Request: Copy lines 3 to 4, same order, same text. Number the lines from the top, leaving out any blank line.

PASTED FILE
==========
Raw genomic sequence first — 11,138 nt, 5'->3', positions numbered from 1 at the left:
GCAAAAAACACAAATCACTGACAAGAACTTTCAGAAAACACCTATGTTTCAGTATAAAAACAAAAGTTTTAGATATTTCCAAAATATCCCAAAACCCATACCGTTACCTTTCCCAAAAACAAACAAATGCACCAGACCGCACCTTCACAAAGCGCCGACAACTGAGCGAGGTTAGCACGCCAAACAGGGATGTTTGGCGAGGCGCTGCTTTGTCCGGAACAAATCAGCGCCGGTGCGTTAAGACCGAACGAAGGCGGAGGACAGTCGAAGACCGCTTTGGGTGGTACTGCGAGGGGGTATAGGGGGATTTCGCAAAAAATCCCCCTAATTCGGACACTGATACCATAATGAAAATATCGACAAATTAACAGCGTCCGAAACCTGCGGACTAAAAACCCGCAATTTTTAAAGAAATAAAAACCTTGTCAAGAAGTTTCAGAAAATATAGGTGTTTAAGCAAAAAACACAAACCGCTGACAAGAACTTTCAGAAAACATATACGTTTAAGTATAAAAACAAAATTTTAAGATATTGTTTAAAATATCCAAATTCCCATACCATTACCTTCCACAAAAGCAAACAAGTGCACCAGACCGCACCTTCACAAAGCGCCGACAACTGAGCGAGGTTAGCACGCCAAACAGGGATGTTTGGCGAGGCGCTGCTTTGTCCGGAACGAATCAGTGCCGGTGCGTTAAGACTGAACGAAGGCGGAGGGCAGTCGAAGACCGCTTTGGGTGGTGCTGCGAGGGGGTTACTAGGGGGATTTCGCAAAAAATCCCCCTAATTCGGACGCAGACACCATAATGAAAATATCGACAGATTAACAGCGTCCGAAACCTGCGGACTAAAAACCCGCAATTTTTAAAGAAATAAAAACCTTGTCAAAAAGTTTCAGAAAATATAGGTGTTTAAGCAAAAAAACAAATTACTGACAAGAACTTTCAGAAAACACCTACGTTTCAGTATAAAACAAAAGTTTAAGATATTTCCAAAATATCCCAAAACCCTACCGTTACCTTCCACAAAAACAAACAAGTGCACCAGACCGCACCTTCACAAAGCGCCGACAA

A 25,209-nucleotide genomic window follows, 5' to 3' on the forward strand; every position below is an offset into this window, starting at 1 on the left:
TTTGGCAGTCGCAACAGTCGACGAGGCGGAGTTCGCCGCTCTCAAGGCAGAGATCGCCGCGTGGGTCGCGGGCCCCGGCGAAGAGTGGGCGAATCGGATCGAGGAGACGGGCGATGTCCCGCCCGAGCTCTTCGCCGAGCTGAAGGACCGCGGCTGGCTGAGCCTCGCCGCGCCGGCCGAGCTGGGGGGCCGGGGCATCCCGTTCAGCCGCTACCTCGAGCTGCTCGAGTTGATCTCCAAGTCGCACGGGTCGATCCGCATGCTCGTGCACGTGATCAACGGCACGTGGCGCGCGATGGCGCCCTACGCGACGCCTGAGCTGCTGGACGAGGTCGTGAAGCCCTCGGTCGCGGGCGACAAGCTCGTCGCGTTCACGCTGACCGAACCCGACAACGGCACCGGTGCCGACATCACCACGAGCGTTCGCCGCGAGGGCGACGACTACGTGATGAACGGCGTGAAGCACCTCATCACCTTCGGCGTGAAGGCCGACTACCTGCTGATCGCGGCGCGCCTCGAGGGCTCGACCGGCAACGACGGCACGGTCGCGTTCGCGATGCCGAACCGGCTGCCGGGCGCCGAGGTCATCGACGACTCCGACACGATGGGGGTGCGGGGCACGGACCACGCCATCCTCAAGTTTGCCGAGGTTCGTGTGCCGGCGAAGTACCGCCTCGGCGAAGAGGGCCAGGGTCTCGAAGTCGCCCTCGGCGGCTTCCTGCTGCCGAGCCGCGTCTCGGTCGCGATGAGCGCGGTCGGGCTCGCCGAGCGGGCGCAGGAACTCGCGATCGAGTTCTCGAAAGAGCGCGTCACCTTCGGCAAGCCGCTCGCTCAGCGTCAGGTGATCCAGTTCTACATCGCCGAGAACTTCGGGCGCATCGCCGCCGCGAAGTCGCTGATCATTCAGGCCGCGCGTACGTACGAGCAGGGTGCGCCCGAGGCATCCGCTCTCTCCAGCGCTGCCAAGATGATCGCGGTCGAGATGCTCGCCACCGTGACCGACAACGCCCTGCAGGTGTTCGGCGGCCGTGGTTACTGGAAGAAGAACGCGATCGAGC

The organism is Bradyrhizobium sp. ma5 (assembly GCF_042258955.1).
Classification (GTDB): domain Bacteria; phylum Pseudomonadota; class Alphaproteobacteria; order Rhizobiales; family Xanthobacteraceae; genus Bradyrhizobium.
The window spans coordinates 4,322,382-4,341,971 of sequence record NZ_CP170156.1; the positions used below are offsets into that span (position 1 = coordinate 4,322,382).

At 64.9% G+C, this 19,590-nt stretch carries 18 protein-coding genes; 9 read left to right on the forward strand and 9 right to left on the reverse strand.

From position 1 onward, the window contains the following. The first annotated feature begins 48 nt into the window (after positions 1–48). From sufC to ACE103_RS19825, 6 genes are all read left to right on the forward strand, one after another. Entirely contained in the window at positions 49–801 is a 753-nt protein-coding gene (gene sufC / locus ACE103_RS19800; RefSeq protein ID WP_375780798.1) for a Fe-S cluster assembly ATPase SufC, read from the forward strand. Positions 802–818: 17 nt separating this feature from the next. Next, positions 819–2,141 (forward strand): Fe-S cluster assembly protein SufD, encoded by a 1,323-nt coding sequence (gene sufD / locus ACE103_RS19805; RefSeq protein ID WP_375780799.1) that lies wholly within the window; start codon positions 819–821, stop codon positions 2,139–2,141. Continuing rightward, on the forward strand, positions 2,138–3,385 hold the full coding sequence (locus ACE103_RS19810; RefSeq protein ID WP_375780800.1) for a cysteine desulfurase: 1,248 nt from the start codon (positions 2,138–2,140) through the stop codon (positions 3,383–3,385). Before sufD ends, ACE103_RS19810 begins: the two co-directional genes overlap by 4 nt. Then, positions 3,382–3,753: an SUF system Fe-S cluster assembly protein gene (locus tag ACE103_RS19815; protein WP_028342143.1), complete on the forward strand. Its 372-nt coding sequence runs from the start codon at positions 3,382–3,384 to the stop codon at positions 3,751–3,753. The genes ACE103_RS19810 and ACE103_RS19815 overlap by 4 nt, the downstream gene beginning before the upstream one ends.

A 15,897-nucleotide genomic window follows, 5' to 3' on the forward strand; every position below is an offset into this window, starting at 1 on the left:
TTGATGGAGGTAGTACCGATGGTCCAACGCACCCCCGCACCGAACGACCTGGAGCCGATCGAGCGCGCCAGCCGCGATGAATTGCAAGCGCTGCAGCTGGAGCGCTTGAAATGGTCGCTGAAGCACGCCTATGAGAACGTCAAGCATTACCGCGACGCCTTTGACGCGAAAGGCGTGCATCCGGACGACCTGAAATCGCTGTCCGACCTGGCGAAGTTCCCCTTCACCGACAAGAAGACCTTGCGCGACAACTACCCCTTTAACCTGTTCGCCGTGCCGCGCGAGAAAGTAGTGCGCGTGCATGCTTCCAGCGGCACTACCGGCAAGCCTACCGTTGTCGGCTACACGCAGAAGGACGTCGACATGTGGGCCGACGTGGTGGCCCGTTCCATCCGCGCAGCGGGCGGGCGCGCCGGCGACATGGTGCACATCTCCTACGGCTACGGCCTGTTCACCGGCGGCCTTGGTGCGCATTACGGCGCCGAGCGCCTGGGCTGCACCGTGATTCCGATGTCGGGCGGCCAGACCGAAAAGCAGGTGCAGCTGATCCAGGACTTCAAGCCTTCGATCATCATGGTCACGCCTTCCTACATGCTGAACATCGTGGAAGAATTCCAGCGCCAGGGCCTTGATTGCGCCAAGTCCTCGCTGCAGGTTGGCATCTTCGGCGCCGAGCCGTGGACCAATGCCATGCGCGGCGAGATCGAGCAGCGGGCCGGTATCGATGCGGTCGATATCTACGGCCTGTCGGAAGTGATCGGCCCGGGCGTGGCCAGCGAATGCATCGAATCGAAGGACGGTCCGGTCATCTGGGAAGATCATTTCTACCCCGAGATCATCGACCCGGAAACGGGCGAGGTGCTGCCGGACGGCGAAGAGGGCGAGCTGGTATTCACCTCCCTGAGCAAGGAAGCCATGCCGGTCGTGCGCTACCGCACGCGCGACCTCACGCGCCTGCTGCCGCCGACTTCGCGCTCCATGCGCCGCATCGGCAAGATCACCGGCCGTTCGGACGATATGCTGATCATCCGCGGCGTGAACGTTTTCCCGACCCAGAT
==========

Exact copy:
A 25,209-nucleotide genomic window follows, 5' to 3' on the forward strand; every position below is an offset into this window, starting at 1 on the left:
TTTGGCAGTCGCAACAGTCGACGAGGCGGAGTTCGCCGCTCTCAAGGCAGAGATCGCCGCGTGGGTCGCGGGCCCCGGCGAAGAGTGGGCGAATCGGATCGAGGAGACGGGCGATGTCCCGCCCGAGCTCTTCGCCGAGCTGAAGGACCGCGGCTGGCTGAGCCTCGCCGCGCCGGCCGAGCTGGGGGGCCGGGGCATCCCGTTCAGCCGCTACCTCGAGCTGCTCGAGTTGATCTCCAAGTCGCACGGGTCGATCCGCATGCTCGTGCACGTGATCAACGGCACGTGGCGCGCGATGGCGCCCTACGCGACGCCTGAGCTGCTGGACGAGGTCGTGAAGCCCTCGGTCGCGGGCGACAAGCTCGTCGCGTTCACGCTGACCGAACCCGACAACGGCACCGGTGCCGACATCACCACGAGCGTTCGCCGCGAGGGCGACGACTACGTGATGAACGGCGTGAAGCACCTCATCACCTTCGGCGTGAAGGCCGACTACCTGCTGATCGCGGCGCGCCTCGAGGGCTCGACCGGCAACGACGGCACGGTCGCGTTCGCGATGCCGAACCGGCTGCCGGGCGCCGAGGTCATCGACGACTCCGACACGATGGGGGTGCGGGGCACGGACCACGCCATCCTCAAGTTTGCCGAGGTTCGTGTGCCGGCGAAGTACCGCCTCGGCGAAGAGGGCCAGGGTCTCGAAGTCGCCCTCGGCGGCTTCCTGCTGCCGAGCCGCGTCTCGGTCGCGATGAGCGCGGTCGGGCTCGCCGAGCGGGCGCAGGAACTCGCGATCGAGTTCTCGAAAGAGCGCGTCACCTTCGGCAAGCCGCTCGCTCAGCGTCAGGTGATCCAGTTCTACATCGCCGAGAACTTCGGGCGCATCGCCGCCGCGAAGTCGCTGATCATTCAGGCCGCGCGTACGTACGAGCAGGGTGCGCCCGAGGCATCCGCTCTCTCCAGCGCTGCCAAGATGATCGCGGTCGAGATGCTCGCCACCGTGACCGACAACGCCCTGCAGGTGTTCGGCGGCCGTGGTTACTGGAAGAAGAACGCGATCGAGC